A Husband's Pride

by joel • More.com Member { View Profile }
Coach Valerie with her girls.

As a female business owner, you have survived far longer than most small businesses, compensating for a small market and no staff by working your heart out, burning the midnight oil, learning new skills, confronting real and imagined fears which would have made most abandon any thoughts of success and retreat to a more stable corporate environment.  And what have you accomplished?  You have become the fabric of a community, as much a part of the social network and the neighborhood as the general store, the multiple coffee shops, the high end and the corner restaurant, the waves that crash against the shore, the mailman who has been delivering packages and registrations to you for 15 years.  You have brought the widowed retiree back to French classes, where she recounts her visits to France long ago to those who have never been; you fill the gap for local high school students too advanced for their high school language departments, or perhaps requiring extra attention;  you build bridges between young and old, professional and vocational through your Friday morning breakfasts over coffee and croissants, not only sharing a common love of language but supporting a local bakery; your contribution to the city’s monthly art walk infuses an international flavor to the heart of a vibrant art scene and supports artists in their ongoing struggle for exposure.  In short, your commitment to your business has created a broader family, drawn to you through the force of your efforts and vitality, and sustained by your vision.

As a visiting professor of French to an elite academic institution, you demonstrate that one can be both an academic and a successful businesswoman; you don’t have to choose.  As a woman who sets and abides by her own high standards, you may be one of the first strong female role models for your students, providing leadership and modeling successful achievement.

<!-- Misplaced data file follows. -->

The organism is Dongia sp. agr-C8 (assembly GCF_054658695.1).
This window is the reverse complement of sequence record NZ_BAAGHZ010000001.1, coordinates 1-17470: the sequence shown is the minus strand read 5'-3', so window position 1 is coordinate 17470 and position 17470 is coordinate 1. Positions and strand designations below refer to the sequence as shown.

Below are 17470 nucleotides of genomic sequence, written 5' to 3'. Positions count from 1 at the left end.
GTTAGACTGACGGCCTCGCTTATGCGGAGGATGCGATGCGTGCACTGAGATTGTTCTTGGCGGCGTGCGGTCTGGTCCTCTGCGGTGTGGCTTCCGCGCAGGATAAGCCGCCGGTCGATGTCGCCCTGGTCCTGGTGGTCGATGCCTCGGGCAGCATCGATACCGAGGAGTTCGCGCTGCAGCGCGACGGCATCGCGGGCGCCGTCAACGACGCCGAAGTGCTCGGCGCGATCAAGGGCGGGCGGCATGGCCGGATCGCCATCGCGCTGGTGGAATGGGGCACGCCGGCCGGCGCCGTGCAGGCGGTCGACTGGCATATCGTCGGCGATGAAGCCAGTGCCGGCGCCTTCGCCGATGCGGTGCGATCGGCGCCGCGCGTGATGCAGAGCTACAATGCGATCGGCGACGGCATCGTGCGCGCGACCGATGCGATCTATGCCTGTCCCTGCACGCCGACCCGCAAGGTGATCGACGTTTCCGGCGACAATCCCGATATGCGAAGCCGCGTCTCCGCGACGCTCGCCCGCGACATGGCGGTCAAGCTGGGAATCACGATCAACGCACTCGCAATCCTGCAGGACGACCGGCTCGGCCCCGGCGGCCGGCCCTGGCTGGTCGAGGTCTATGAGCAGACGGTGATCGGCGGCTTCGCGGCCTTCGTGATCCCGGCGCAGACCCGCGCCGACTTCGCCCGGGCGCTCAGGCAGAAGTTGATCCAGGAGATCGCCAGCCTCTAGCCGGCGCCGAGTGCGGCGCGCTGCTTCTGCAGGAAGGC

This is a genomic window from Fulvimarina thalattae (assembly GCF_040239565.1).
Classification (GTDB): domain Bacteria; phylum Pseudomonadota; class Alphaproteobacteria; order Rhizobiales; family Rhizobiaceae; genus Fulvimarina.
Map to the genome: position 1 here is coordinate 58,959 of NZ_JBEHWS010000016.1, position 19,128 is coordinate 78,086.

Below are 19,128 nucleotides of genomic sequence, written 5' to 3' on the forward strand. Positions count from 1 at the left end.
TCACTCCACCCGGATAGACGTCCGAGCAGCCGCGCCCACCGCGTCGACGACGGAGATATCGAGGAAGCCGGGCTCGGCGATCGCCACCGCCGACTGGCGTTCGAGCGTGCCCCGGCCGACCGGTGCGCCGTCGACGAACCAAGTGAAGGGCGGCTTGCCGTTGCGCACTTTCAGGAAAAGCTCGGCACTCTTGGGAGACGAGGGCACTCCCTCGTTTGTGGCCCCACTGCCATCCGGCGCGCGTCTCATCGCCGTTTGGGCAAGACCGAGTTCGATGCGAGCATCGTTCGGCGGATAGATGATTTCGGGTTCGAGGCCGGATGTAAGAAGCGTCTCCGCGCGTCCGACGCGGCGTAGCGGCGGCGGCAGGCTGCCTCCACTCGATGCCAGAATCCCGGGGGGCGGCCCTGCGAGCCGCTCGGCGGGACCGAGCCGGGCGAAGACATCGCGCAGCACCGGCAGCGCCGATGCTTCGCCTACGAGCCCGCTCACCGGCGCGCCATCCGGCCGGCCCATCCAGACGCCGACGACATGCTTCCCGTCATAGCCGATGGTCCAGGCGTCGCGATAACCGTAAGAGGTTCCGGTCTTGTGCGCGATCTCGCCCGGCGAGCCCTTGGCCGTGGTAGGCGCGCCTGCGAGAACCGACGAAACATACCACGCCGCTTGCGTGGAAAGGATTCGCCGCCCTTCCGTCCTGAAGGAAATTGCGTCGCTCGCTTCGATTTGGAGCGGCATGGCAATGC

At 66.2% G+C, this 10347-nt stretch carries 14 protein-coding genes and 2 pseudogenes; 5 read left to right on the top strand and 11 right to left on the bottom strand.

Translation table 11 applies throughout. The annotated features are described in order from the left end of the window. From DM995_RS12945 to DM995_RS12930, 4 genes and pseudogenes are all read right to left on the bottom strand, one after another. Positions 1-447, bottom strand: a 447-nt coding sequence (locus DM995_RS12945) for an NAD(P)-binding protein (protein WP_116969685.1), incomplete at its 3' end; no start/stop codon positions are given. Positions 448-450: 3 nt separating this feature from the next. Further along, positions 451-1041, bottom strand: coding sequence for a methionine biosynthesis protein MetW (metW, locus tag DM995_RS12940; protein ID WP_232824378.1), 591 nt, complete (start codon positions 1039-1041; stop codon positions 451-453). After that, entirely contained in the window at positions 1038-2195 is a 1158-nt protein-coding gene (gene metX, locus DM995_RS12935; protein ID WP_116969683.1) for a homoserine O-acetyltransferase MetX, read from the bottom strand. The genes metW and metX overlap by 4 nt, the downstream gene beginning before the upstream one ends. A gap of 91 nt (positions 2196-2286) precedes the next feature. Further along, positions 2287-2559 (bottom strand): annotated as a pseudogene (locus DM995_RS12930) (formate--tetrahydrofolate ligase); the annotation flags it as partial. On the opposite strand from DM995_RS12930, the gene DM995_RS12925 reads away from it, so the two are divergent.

As the first female coach of the girls cross country and track team at a formerly all boys Jesuit preparatory school, your contributions are simply immeasurable.  For every talented high achiever shooting for a state record or national prominence, there is another girl struggling to simply finish the race.   You are there to provide a whisper, a yell, a push, a pull; you are there to inspire, cajole, to lead, to manage. For every 20 parents who endorses your loving but firm embrace of their daughter, there is always one parent for whom you can do nothing right.  For every parent who gives the sun and the moon to their daughter, there is the rare parent who, for whatever reason, cannot or will not be there for their child.  Between these two extremes sits you, to catch, to hold, to listen.  You meet them in the mornings, setting a positive mood, you wait for them in the woods, cheering the leaders and exhorting the trailers.  You run with a grace and strength that mirrors the way you live your life, and, except for the air of authority you carry with you, you could easily be mistaken for one of your own athletes, or a college runner coming back to train at your old high school.  On Saturday mornings, despite having worked 80 hours a week, you meet your team at 8 am for a long run, staying back with the new runners on the rolling hills where necessary, then sprinting ahead to lead, and beat, the top runners in a race up the final hill.   You respond to their worried text late at night, scared about a race or simply wanting to share a secret. You spend hours late at night at the office, writing up the most recent results, highlighting achievements while suggesting room for improvements, while piles of your “day job” paperwork and emails still await your review and attention.   You encourage them to participate in a breast cancer awareness and fundraising event, knowing that it will teach them to look outside themselves and be of service to others; more importantly, it may save their lives someday.  I wasn’t able to go to that event, but I can only imagine the hope and pride in the eyes of the women who watched you lead those young ladies into that fundraising event, with their pink ribbons on and wearing their best clothes. No one else could have done that but you. 

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